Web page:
The problem with the Mar Shmuel/Julian calendar is that over a long period of time, you start to get out of sync. Also, given the Roman's mistaken value for the vernal equinox to 25th March instead of the 21st, the calculation is presently out by eighteen days. (Refer to the eastern church's dates currently out by thirteen days.) In other words, instead of saying the "sun blessing" on the 21st March, we recite it on the 8th April -- and after the year 5860, it will move to the 9th!

Ibn Ezra warns us (in parsat ki thisa) not to follow "Mar Shmuel's calculation for anything". In fact the Catholics "corrected" the Julian calendar in 1582 to what we today call the Gregorian calendar. This actually brought it line with Rav Adda's arithmetic.

So why did perhaps millions of people around the world "celebrate" the sun benediction, including maybe 150,000 at the Western Wall? What is the Talmud in Brachoth telling us? Well, it's problematic. None of our Talmudic commentators, who copy sections of the Talmud that are halacha, quote this section in their work. In fact Talmud Y'rushalmi (B'rakhoth 9:2) and WaYiqra Rabba (23:8) tell us the B'rakha should be recited whenever one sees the sun and is moved by its power and majesty, say after three days of cloudcover or a beautiful sunrise, something which may happen occasionally, and surely may be subjective. You recite the same blessing when you see a comet, a bolt of lightening, a majestic mountain or a mighty river.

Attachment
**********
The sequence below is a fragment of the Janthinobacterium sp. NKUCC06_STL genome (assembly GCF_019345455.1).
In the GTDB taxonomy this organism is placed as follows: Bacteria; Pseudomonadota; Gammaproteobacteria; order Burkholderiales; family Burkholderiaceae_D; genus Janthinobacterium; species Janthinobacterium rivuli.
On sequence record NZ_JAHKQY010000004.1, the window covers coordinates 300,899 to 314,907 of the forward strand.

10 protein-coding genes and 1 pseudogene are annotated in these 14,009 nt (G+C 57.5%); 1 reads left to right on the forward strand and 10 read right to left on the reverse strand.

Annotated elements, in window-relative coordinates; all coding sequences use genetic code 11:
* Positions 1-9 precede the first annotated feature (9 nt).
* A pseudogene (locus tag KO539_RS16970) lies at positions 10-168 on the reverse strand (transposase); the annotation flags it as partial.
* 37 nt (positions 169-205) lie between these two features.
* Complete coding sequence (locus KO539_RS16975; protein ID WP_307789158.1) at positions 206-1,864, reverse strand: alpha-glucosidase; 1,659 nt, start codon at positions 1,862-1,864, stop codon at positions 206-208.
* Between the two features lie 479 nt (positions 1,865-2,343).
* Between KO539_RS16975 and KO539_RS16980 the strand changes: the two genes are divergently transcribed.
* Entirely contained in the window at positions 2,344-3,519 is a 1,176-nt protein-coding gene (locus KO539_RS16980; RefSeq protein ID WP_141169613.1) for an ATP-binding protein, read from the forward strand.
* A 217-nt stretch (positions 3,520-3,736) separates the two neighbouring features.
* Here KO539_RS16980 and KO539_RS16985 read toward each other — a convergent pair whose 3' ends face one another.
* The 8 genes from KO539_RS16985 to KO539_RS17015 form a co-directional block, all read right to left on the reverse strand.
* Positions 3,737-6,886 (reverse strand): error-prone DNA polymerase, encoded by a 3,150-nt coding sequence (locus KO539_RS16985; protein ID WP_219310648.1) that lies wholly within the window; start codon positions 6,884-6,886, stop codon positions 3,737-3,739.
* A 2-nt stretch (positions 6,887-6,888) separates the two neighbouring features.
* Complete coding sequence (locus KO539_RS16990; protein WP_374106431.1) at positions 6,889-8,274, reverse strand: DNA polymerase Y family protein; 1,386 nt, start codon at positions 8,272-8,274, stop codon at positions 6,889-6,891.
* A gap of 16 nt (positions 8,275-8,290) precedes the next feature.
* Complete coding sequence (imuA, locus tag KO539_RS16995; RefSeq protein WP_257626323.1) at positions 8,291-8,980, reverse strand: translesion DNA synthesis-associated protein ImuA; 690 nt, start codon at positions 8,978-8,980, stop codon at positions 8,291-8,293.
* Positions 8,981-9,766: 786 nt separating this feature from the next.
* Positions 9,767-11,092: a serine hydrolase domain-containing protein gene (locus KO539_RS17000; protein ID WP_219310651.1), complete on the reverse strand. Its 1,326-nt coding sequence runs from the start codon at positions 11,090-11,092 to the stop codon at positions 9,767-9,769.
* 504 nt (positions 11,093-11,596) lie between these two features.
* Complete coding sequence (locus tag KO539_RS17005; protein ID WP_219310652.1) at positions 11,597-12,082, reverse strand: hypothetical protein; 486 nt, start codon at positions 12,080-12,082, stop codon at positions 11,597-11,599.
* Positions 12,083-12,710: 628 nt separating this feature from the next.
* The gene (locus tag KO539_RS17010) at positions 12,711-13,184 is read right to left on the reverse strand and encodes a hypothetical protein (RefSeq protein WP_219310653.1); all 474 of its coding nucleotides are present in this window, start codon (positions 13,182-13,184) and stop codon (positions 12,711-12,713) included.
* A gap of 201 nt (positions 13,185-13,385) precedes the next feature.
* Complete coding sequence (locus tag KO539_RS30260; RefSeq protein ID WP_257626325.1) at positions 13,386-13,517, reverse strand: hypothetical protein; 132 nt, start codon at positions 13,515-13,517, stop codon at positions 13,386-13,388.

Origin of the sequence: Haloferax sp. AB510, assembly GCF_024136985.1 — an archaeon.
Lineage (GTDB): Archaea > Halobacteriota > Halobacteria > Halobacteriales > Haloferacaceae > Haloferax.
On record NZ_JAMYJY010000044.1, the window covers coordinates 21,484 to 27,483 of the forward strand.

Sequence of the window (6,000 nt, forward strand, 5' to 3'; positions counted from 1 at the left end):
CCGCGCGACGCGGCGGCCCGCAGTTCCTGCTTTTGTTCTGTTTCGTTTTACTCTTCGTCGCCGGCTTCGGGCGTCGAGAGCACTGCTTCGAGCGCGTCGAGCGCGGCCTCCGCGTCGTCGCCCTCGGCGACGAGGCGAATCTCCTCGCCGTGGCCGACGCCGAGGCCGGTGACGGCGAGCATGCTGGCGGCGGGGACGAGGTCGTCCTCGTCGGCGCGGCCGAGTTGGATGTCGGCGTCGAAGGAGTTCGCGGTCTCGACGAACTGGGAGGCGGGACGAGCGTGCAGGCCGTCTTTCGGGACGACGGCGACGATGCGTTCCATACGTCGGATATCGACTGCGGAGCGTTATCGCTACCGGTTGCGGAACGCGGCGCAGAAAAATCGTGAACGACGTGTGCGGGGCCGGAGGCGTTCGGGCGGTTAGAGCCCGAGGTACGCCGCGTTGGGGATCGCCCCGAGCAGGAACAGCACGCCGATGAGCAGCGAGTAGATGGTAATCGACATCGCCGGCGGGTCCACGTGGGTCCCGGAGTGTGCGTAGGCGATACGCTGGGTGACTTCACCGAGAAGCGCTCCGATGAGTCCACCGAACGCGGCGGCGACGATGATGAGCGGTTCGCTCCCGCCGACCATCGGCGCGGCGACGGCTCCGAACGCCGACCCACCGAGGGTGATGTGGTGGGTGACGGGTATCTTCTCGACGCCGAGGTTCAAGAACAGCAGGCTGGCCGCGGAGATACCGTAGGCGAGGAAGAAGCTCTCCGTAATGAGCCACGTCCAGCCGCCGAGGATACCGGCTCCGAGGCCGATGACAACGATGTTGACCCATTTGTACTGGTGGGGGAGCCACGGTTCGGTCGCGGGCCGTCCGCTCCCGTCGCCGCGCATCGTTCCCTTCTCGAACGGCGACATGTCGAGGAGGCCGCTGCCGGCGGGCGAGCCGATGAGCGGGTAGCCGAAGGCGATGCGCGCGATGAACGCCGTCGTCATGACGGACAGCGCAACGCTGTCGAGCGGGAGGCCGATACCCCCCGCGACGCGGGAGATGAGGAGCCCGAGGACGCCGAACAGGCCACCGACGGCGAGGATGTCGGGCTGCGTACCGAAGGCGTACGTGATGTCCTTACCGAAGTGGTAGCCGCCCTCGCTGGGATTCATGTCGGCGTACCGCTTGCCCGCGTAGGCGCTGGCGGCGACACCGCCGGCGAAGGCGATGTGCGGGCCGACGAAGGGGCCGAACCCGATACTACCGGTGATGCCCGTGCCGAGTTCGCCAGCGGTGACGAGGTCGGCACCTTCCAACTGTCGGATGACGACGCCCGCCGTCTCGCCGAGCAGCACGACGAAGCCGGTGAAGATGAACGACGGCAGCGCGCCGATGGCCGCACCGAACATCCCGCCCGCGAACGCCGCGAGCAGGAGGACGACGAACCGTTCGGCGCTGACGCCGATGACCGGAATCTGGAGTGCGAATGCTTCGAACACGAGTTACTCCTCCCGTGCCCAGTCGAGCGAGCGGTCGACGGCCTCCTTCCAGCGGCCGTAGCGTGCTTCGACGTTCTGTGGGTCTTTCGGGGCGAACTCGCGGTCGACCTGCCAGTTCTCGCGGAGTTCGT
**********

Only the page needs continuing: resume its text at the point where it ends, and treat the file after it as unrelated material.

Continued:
When one internalises the fact that this is a manifestation of HaShem's wisdom and power, one makes this brakha. According to Rav Sa'adya Gaon, the brachah is recited annually at the summer solstice (21st June). Rav Dawid Bar Hayim of Machon Shilo discusses this question further.

As an interesting aside, the whole world today accepts that the sun is the (sole) source of energy and light for the world, and no more than that (post Copernicus, Keppler and Newton). No-one today "worships" the sun, not as a god nor even as an agent of the God in heaven, the mistaken notion of the generation of Enosh which lead to the introduction of idolatry in the world. In a vision of the prophet Ezekiel (8:15-16), Yehezkel describes being taken to the Holy Temple and shown twenty-five men bowing down to the rising sun, their rears pointing to the Holy of Holies [cf. Moslems on the "Temple Mount" bowing towards Mecca, their derrières firmly aimed towards Omar, the Dome of the Rock]. Yehezkel is told that this is an abomination. Well I must say, our modern "sun worshippers" at least faced both the Temple and the risen sun . . . and of course did not bow to it -- no I am not intimating they were involved in idol worship, but the comparison is there for the taking. Indeed, Rabbi Yehuda, in the Tosephta Brachoth, chapter 6, says, "He who blesses the sun -- this is a different way", i.e. it certainly looks a little like avodah zarah.

I really don't believe anyone thinks they are blessing the sun itself. Everyone knows they are blessing the Creator of the source of light. And yes, I accept the "right" of the Rabbis to fix things based on the [incorrect] science of their time -- but as I have shown above, not even all the Rabbis of the Talmud are in full agreement.